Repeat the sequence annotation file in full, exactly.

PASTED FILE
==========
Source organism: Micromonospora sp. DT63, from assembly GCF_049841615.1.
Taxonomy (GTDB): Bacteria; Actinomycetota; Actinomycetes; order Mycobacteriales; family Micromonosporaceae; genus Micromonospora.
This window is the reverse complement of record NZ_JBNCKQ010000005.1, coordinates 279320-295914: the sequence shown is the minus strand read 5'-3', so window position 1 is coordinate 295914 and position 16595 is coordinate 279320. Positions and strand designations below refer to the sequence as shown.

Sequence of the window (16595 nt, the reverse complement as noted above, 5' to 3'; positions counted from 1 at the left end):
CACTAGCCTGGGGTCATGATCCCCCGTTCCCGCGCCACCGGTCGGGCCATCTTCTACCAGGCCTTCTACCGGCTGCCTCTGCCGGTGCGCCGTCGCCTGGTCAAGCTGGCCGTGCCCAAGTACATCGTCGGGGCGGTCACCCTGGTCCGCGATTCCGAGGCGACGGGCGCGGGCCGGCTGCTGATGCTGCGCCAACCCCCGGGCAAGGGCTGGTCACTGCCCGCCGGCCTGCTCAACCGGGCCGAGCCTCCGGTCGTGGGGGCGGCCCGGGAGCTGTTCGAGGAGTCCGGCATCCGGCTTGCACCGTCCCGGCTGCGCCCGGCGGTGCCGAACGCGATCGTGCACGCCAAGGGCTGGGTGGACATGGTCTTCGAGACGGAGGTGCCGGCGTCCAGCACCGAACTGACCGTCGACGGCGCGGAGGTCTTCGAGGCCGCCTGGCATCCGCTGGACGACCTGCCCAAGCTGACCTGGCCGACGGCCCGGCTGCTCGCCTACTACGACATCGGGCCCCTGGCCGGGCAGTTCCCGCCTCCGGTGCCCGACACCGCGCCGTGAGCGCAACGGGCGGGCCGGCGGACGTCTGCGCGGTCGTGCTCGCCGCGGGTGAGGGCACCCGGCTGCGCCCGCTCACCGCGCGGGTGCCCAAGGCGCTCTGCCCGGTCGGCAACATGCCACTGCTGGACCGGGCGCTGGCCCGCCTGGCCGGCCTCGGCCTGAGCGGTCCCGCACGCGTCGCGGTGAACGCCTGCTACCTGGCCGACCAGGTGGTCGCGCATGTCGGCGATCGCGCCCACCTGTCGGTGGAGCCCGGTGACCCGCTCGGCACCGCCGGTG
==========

Source organism: Micromonospora sp. DT63, from assembly GCF_049841615.1.
Taxonomy (GTDB): Bacteria; Actinomycetota; Actinomycetes; order Mycobacteriales; family Micromonosporaceae; genus Micromonospora.
This window is the reverse complement of record NZ_JBNCKQ010000005.1, coordinates 279320-295914: the sequence shown is the minus strand read 5'-3', so window position 1 is coordinate 295914 and position 16595 is coordinate 279320. Positions and strand designations below refer to the sequence as shown.

Sequence of the window (16595 nt, the reverse complement as noted above, 5' to 3'; positions counted from 1 at the left end):
CACTAGCCTGGGGTCATGATCCCCCGTTCCCGCGCCACCGGTCGGGCCATCTTCTACCAGGCCTTCTACCGGCTGCCTCTGCCGGTGCGCCGTCGCCTGGTCAAGCTGGCCGTGCCCAAGTACATCGTCGGGGCGGTCACCCTGGTCCGCGATTCCGAGGCGACGGGCGCGGGCCGGCTGCTGATGCTGCGCCAACCCCCGGGCAAGGGCTGGTCACTGCCCGCCGGCCTGCTCAACCGGGCCGAGCCTCCGGTCGTGGGGGCGGCCCGGGAGCTGTTCGAGGAGTCCGGCATCCGGCTTGCACCGTCCCGGCTGCGCCCGGCGGTGCCGAACGCGATCGTGCACGCCAAGGGCTGGGTGGACATGGTCTTCGAGACGGAGGTGCCGGCGTCCAGCACCGAACTGACCGTCGACGGCGCGGAGGTCTTCGAGGCCGCCTGGCATCCGCTGGACGACCTGCCCAAGCTGACCTGGCCGACGGCCCGGCTGCTCGCCTACTACGACATCGGGCCCCTGGCCGGGCAGTTCCCGCCTCCGGTGCCCGACACCGCGCCGTGAGCGCAACGGGCGGGCCGGCGGACGTCTGCGCGGTCGTGCTCGCCGCGGGTGAGGGCACCCGGCTGCGCCCGCTCACCGCGCGGGTGCCCAAGGCGCTCTGCCCGGTCGGCAACATGCCACTGCTGGACCGGGCGCTGGCCCGCCTGGCCGGCCTCGGCCTGAGCGGTCCCGCACGCGTCGCGGTGAACGCCTGCTACCTGGCCGACCAGGTGGTCGCGCATGTCGGCGATCGCGCCCACCTGTCGGTGGAGCCCGGTGACCCGCTCGGCACCGCCGGTG